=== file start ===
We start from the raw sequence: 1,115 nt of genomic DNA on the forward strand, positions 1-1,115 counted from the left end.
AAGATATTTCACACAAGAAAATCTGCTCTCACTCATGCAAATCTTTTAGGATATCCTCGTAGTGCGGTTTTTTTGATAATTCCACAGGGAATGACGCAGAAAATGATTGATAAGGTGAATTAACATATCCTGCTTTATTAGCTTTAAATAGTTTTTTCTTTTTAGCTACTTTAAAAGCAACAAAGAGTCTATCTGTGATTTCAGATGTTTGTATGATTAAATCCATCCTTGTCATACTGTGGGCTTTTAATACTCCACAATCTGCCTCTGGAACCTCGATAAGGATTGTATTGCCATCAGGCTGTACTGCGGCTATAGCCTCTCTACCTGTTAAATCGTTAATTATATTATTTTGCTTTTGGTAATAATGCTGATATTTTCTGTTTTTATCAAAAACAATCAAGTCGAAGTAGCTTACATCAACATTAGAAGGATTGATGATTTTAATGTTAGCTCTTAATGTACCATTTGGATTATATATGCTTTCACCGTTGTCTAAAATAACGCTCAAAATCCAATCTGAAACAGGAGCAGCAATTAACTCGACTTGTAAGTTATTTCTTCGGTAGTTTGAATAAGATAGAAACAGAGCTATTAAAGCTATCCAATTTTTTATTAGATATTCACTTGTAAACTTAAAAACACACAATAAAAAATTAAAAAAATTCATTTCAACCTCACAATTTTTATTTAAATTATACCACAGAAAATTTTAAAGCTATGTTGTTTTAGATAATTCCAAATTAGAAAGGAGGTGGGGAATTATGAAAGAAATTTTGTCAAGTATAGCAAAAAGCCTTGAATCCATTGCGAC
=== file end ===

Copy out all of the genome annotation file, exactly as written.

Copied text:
We start from the raw sequence: 1,115 nt of genomic DNA on the forward strand, positions 1-1,115 counted from the left end.
AAGATATTTCACACAAGAAAATCTGCTCTCACTCATGCAAATCTTTTAGGATATCCTCGTAGTGCGGTTTTTTTGATAATTCCACAGGGAATGACGCAGAAAATGATTGATAAGGTGAATTAACATATCCTGCTTTATTAGCTTTAAATAGTTTTTTCTTTTTAGCTACTTTAAAAGCAACAAAGAGTCTATCTGTGATTTCAGATGTTTGTATGATTAAATCCATCCTTGTCATACTGTGGGCTTTTAATACTCCACAATCTGCCTCTGGAACCTCGATAAGGATTGTATTGCCATCAGGCTGTACTGCGGCTATAGCCTCTCTACCTGTTAAATCGTTAATTATATTATTTTGCTTTTGGTAATAATGCTGATATTTTCTGTTTTTATCAAAAACAATCAAGTCGAAGTAGCTTACATCAACATTAGAAGGATTGATGATTTTAATGTTAGCTCTTAATGTACCATTTGGATTATATATGCTTTCACCGTTGTCTAAAATAACGCTCAAAATCCAATCTGAAACAGGAGCAGCAATTAACTCGACTTGTAAGTTATTTCTTCGGTAGTTTGAATAAGATAGAAACAGAGCTATTAAAGCTATCCAATTTTTTATTAGATATTCACTTGTAAACTTAAAAACACACAATAAAAAATTAAAAAAATTCATTTCAACCTCACAATTTTTATTTAAATTATACCACAGAAAATTTTAAAGCTATGTTGTTTTAGATAATTCCAAATTAGAAAGGAGGTGGGGAATTATGAAAGAAATTTTGTCAAGTATAGCAAAAAGCCTTGAATCCATTGCGAC